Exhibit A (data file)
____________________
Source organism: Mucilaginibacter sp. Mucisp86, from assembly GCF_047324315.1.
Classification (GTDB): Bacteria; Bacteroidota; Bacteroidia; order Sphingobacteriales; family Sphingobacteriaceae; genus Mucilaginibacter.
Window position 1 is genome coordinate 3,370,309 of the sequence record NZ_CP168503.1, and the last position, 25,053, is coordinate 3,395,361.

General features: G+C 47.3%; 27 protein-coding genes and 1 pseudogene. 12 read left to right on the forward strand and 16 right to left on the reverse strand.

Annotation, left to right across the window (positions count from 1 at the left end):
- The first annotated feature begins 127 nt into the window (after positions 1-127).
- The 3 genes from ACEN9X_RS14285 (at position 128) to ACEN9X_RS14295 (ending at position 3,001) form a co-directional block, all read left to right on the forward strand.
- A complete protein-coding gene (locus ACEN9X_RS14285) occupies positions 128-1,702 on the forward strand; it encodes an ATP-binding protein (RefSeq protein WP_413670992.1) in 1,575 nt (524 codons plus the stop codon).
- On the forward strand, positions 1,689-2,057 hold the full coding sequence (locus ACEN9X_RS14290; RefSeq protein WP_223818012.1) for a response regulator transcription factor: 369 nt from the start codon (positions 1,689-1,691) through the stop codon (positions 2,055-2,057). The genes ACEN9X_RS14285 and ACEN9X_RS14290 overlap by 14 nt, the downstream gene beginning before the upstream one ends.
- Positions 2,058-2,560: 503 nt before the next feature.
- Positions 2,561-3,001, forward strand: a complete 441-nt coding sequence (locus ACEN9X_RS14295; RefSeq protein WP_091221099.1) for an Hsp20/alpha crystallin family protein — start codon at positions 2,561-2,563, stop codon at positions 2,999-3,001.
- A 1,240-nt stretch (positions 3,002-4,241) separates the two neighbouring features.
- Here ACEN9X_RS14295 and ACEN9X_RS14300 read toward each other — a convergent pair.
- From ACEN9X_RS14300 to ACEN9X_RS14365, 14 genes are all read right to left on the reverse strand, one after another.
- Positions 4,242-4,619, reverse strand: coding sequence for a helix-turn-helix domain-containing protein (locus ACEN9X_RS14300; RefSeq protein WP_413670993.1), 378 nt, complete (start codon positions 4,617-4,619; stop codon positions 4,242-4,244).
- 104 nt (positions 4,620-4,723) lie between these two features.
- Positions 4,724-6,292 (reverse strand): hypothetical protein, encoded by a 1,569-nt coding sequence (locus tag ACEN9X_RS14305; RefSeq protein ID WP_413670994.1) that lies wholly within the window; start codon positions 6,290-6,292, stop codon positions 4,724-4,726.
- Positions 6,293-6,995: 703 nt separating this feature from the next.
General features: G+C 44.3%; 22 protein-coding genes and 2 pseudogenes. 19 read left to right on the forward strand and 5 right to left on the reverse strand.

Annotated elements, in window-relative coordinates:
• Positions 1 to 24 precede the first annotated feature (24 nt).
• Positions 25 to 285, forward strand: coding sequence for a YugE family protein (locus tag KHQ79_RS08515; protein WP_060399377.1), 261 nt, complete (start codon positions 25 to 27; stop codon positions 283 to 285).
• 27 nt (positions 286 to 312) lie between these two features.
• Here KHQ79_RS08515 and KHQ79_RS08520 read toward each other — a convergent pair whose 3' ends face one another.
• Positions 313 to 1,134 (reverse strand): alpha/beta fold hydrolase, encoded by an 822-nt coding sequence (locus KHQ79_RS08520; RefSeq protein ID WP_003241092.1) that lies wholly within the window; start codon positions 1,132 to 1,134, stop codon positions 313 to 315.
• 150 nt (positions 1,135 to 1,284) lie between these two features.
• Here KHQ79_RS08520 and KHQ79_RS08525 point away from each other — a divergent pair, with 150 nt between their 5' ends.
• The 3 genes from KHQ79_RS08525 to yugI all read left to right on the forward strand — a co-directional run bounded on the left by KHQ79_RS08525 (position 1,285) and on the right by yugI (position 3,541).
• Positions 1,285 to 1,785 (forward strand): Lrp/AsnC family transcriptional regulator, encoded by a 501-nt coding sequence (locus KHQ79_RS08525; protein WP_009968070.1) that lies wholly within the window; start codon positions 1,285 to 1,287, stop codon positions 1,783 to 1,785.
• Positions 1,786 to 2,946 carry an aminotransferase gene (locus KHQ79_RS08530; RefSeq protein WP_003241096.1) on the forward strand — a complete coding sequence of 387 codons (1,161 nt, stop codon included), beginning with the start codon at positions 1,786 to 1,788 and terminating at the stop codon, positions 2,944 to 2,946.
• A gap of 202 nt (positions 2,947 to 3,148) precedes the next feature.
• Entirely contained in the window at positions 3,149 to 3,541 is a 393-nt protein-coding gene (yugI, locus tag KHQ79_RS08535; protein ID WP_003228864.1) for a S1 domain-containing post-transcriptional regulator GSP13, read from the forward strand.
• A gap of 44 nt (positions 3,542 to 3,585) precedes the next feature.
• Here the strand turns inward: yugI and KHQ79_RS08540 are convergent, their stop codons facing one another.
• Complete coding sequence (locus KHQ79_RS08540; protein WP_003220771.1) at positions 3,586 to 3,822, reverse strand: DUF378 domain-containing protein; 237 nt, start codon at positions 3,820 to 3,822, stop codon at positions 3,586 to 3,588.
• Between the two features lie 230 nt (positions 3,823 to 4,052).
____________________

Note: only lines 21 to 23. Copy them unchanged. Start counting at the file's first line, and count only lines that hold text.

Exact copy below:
• Positions 1 to 24 precede the first annotated feature (24 nt).
• Positions 25 to 285, forward strand: coding sequence for a YugE family protein (locus tag KHQ79_RS08515; protein WP_060399377.1), 261 nt, complete (start codon positions 25 to 27; stop codon positions 283 to 285).
• 27 nt (positions 286 to 312) lie between these two features.